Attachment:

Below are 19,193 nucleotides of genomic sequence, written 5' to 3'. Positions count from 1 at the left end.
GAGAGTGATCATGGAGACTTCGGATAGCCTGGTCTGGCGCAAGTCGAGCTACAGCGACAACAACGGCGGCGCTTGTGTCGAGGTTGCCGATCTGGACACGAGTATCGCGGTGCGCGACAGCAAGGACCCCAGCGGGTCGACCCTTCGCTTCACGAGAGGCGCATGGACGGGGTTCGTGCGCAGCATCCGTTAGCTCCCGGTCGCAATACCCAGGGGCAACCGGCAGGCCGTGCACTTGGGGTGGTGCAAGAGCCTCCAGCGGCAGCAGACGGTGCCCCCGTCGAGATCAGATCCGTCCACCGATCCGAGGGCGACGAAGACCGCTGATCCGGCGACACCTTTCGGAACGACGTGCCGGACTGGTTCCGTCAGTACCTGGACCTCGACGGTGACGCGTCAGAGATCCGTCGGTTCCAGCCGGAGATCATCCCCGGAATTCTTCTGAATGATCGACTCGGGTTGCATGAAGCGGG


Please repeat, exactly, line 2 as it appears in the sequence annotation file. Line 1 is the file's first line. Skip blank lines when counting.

GAGAGTGATCATGGAGACTTCGGATAGCCTGGTCTGGCGCAAGTCGAGCTACAGCGACAACAACGGCGGCGCTTGTGTCGAGGTTGCCGATCTGGACACGAGTATCGCGGTGCGCGACAGCAAGGACCCCAGCGGGTCGACCCTTCGCTTCACGAGAGGCGCATGGACGGGGTTCGTGCGCAGCATCCGTTAGCTCCCGGTCGCAATACCCAGGGGCAACCGGCAGGCCGTGCACTTGGGGTGGTGCAAGAGCCTCCAGCGGCAGCAGACGGTGCCCCCGTCGAGATCAGATCCGTCCACCGATCCGAGGGCGACGAAGACCGCTGATCCGGCGACACCTTTCGGAACGACGTGCCGGACTGGTTCCGTCAGTACCTGGACCTCGACGGTGACGCGTCAGAGATCCGTCGGTTCCAGCCGGAGATCATCCCCGGAATTCTTCTGAATGATCGACTCGGGTTGCATGAAGCGGG